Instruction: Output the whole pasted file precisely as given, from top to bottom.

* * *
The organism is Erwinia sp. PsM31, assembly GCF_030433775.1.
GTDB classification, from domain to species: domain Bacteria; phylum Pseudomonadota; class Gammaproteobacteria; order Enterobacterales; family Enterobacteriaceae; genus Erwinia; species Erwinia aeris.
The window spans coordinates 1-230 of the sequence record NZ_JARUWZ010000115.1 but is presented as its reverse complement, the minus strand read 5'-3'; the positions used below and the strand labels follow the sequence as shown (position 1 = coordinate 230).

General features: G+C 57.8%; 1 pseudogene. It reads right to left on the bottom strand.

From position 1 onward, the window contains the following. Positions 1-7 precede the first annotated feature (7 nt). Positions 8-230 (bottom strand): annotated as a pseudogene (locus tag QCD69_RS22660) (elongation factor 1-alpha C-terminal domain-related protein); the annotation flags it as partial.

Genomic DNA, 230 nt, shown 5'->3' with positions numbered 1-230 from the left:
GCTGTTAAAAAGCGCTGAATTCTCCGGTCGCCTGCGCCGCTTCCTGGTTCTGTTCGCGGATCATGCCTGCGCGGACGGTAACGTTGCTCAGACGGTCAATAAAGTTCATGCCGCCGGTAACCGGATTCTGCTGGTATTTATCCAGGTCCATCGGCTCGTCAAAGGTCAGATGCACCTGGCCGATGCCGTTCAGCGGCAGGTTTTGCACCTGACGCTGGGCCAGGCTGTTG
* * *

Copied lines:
The organism is Erwinia sp. PsM31, assembly GCF_030433775.1.
GTDB classification, from domain to species: domain Bacteria; phylum Pseudomonadota; class Gammaproteobacteria; order Enterobacterales; family Enterobacteriaceae; genus Erwinia; species Erwinia aeris.
The window spans coordinates 1-230 of the sequence record NZ_JARUWZ010000115.1 but is presented as its reverse complement, the minus strand read 5'-3'; the positions used below and the strand labels follow the sequence as shown (position 1 = coordinate 230).

General features: G+C 57.8%; 1 pseudogene. It reads right to left on the bottom strand.

From position 1 onward, the window contains the following. Positions 1-7 precede the first annotated feature (7 nt). Positions 8-230 (bottom strand): annotated as a pseudogene (locus tag QCD69_RS22660) (elongation factor 1-alpha C-terminal domain-related protein); the annotation flags it as partial.

Genomic DNA, 230 nt, shown 5'->3' with positions numbered 1-230 from the left:
GCTGTTAAAAAGCGCTGAATTCTCCGGTCGCCTGCGCCGCTTCCTGGTTCTGTTCGCGGATCATGCCTGCGCGGACGGTAACGTTGCTCAGACGGTCAATAAAGTTCATGCCGCCGGTAACCGGATTCTGCTGGTATTTATCCAGGTCCATCGGCTCGTCAAAGGTCAGATGCACCTGGCCGATGCCGTTCAGCGGCAGGTTTTGCACCTGACGCTGGGCCAGGCTGTTG